How can leaders help employees feel a sense of belongingness in this new reality? How can we guarantee autonomy and flexibility by promoting union? Can we balance social interaction with efficiency? Still, as we've experienced over the past couple of years, more emails and Zoom's happy hours won't work. So what will it be?
The growing importance of one-to-one interactions
The employee experience can think of as a combination of an "air game" (one-to-many interactions) and a "field game" (one-to-one and one-to-one interactions). -some). Leadership teams set strategy and provide overhead coverage with the company brand, culture, values , and policies, such as compensation philosophy, maternity leave, and return-to-work mandates. These are now also viewed as Good Workplace Habits.
The ground game is what employees experience daily with their superiors, colleagues, and direct reports. The core game involves managers going out in the field, following the word, meeting people, and dealing with real issues in the area.
Contrast that with aerial game tactics like company-wide email blasts. Even if you're lucky enough not to be distracted or disciplined enough not to multitask, the online experience isn't nearly as good. In a remote work environment, the core game becomes more important than ever to drive employee experience and engagement and promote Good Workplace Habits and loyalty.
Managers can solve this problem - and they need support.
Managers are best positioned to initiate Good Workplace Habits and support these tactics because of their relationships with each team member. But the managers themselves need more support.
Over the past two years, many newly promoted managers have found themselves overwhelmed by the sudden need to manage remote workers who have had to deal with health and child care issues, relocation, and a host of other personal challenges. To succeed in the base game, business leaders and HR teams need to support managers with specialized onboarding, training, metrics, FAQs, and out-of-the-box manuals such as
What if an employee stops attending team meetings or if a family member becomes ill? In these busy times, business leaders also need to empower managers, promote Good Workplace Habits to reduce some of the bureaucracy, and make the right decisions in real-time to support their employees. With ever-changing Covid office mandates and policies, many situations are unprecedented and urgent, requiring managers to be confident and know where to turn if further support is needed.
How can managers engage hybrid teams?
When managers get the right support, they encourage emotional connection, team cohesion, and fun to compensate for the loss of closeness in the office. Here are a few:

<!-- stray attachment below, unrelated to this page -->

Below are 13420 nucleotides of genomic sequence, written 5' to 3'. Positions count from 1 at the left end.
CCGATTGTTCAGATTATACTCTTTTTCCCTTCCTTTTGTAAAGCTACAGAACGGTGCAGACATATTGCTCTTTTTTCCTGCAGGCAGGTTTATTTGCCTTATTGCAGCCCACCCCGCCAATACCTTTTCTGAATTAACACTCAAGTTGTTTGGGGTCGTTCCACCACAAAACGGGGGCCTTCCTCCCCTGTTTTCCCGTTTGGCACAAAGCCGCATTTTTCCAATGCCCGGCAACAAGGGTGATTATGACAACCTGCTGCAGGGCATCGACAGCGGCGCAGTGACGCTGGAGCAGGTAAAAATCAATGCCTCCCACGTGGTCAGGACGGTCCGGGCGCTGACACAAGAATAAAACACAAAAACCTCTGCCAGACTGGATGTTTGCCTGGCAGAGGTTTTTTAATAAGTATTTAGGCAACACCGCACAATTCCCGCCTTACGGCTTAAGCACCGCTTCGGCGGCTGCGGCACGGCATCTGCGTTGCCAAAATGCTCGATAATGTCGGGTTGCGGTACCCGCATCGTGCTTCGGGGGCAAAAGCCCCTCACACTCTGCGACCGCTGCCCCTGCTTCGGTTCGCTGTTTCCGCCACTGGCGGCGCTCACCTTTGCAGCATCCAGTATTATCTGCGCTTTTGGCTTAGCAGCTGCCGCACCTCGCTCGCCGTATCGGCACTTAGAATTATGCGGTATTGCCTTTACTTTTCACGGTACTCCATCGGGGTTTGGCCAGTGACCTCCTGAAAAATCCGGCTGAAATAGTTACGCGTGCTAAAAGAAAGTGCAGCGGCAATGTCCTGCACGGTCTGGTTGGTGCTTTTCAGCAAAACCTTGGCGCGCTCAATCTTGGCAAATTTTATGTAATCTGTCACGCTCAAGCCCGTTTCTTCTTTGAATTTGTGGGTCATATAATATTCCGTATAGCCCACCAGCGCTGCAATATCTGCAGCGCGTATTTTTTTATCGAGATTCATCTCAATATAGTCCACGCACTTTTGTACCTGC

Often a person can belong to multiple teams: a team of peers (their manager plus the manager's direct subordinates), their team of direct assistants (if they are managers), and perhaps a Scrum team. A work agreement must be created for each, which can be different: for example, a team must meet more often than a team of managers who each carry out separate projects. This can be promoted with the power of habit to encourage time management and enough time to relax.
The life news and body language we gather from physical proximity have disappeared or drastically reduced. Hence, managers must be more careful about creating space for team members to share, perhaps dedicating part of staff meetings to check-on life updates or a Slack message inviting everyone to share a photo of their summer.
Because so many meanings can be lost or easily misinterpreted in text messages or emails, Get the team together to decide what types of updates, requests, and shares should happen via email rather than in real-time via phone or video.
Meet in person regularly
Always plan the next face-to-face meeting, so the team has something to look forward to. Save controversial debates and collaborative work for those meetings. Spend more time off-site planning, which has a higher ROI than ever, as they now need to generate enough social capital to allow the team to move between face-to-face meetings.
Show appreciation regularly in ways big and small.
Without the smiles, nods, and other non-verbal cues we gave our colleagues in the office daily, we now need to be more careful to praise. This can be done by small gestures and efforts to help people feel more comfortable.